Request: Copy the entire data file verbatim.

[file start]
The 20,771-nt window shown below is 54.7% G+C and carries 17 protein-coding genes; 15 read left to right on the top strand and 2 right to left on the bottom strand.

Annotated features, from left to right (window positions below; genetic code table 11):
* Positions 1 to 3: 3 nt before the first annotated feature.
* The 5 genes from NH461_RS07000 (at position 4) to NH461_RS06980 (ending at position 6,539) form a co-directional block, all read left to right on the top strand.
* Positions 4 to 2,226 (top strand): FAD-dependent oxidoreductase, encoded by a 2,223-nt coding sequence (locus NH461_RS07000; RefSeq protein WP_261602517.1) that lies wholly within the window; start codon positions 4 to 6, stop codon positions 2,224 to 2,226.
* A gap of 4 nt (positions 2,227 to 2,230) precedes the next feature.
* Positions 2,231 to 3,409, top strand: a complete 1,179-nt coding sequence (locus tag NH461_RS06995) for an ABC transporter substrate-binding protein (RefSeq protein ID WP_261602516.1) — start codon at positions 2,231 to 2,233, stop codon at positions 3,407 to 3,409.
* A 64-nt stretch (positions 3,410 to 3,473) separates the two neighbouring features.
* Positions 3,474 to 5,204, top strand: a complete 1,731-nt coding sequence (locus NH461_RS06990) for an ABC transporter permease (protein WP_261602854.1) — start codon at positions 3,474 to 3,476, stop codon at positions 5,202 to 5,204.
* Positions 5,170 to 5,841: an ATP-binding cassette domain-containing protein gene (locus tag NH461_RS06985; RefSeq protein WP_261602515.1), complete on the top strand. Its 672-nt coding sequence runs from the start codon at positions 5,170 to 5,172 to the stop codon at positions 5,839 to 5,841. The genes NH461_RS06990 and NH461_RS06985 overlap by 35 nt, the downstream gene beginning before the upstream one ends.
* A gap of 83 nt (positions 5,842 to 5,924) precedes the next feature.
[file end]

The 20,771-nt window shown below is 54.7% G+C and carries 17 protein-coding genes; 15 read left to right on the top strand and 2 right to left on the bottom strand.

Annotated features, from left to right (window positions below; genetic code table 11):
* Positions 1 to 3: 3 nt before the first annotated feature.
* The 5 genes from NH461_RS07000 (at position 4) to NH461_RS06980 (ending at position 6,539) form a co-directional block, all read left to right on the top strand.
* Positions 4 to 2,226 (top strand): FAD-dependent oxidoreductase, encoded by a 2,223-nt coding sequence (locus NH461_RS07000; RefSeq protein WP_261602517.1) that lies wholly within the window; start codon positions 4 to 6, stop codon positions 2,224 to 2,226.
* A gap of 4 nt (positions 2,227 to 2,230) precedes the next feature.
* Positions 2,231 to 3,409, top strand: a complete 1,179-nt coding sequence (locus tag NH461_RS06995) for an ABC transporter substrate-binding protein (RefSeq protein ID WP_261602516.1) — start codon at positions 2,231 to 2,233, stop codon at positions 3,407 to 3,409.
* A 64-nt stretch (positions 3,410 to 3,473) separates the two neighbouring features.
* Positions 3,474 to 5,204, top strand: a complete 1,731-nt coding sequence (locus NH461_RS06990) for an ABC transporter permease (protein WP_261602854.1) — start codon at positions 3,474 to 3,476, stop codon at positions 5,202 to 5,204.
* Positions 5,170 to 5,841: an ATP-binding cassette domain-containing protein gene (locus tag NH461_RS06985; RefSeq protein WP_261602515.1), complete on the top strand. Its 672-nt coding sequence runs from the start codon at positions 5,170 to 5,172 to the stop codon at positions 5,839 to 5,841. The genes NH461_RS06990 and NH461_RS06985 overlap by 35 nt, the downstream gene beginning before the upstream one ends.
* A gap of 83 nt (positions 5,842 to 5,924) precedes the next feature.